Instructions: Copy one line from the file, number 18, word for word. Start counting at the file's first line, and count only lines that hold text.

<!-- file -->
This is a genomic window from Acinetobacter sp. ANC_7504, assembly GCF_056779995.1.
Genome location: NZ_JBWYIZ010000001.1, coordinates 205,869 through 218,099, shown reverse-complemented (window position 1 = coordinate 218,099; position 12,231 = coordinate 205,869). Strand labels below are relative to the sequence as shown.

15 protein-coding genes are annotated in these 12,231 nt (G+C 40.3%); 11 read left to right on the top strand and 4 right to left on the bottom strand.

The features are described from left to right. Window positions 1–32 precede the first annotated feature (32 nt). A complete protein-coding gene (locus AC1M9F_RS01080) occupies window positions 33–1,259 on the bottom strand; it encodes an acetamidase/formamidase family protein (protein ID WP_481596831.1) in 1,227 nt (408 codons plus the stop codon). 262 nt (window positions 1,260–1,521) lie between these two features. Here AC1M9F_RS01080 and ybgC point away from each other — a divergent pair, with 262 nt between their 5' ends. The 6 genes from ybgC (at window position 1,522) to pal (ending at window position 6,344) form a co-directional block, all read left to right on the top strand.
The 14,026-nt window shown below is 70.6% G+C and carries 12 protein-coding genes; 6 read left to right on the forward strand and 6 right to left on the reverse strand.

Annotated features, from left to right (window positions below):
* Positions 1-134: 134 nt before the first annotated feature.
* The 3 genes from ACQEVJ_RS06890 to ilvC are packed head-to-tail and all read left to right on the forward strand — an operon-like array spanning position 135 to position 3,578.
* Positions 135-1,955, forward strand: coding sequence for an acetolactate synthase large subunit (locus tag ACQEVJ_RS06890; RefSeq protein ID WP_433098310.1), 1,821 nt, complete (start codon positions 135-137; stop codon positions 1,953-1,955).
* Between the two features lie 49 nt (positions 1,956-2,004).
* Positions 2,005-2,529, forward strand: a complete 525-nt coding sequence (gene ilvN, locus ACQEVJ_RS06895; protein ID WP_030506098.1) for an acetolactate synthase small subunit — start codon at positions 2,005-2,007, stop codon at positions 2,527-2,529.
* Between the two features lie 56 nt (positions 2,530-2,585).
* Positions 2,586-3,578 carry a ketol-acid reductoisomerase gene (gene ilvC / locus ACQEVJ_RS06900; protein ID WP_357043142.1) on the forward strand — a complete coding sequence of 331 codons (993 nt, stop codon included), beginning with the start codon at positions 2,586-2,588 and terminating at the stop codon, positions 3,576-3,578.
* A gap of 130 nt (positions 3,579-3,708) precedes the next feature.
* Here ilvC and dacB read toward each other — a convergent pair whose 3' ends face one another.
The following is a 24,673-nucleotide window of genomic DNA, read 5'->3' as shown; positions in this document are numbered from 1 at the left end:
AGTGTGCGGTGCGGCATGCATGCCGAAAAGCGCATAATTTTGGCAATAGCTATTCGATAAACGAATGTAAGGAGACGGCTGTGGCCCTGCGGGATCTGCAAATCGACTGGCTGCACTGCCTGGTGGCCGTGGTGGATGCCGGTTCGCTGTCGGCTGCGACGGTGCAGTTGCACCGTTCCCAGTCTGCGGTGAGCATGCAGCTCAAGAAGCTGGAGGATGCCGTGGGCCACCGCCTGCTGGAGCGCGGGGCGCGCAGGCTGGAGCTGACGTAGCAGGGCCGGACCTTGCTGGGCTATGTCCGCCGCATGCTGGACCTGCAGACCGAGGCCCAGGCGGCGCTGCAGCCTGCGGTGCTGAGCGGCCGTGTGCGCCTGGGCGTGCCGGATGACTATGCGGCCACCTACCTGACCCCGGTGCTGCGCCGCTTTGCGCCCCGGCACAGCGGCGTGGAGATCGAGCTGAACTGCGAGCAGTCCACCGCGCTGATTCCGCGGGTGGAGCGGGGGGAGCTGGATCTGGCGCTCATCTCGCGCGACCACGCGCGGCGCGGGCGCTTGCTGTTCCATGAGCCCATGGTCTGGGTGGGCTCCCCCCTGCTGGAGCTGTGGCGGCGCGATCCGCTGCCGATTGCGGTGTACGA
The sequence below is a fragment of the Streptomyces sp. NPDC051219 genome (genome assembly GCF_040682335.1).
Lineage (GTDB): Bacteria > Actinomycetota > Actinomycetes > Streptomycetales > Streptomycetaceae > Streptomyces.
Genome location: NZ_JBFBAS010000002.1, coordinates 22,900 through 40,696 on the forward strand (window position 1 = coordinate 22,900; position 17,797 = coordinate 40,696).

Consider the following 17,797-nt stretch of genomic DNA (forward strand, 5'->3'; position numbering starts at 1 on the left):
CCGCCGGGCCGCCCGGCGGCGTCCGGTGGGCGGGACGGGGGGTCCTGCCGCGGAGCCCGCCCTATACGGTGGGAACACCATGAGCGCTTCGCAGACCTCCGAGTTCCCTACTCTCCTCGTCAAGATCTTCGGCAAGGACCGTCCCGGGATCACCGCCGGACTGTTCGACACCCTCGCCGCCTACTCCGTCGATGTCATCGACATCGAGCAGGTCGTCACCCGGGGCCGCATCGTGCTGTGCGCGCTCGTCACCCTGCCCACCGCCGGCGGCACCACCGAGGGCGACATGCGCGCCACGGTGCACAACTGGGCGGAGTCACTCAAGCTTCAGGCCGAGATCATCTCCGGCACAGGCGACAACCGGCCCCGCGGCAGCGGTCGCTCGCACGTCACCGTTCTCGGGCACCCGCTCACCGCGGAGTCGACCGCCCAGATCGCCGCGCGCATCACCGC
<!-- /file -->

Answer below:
The sequence below is a fragment of the Streptomyces sp. NPDC051219 genome (genome assembly GCF_040682335.1).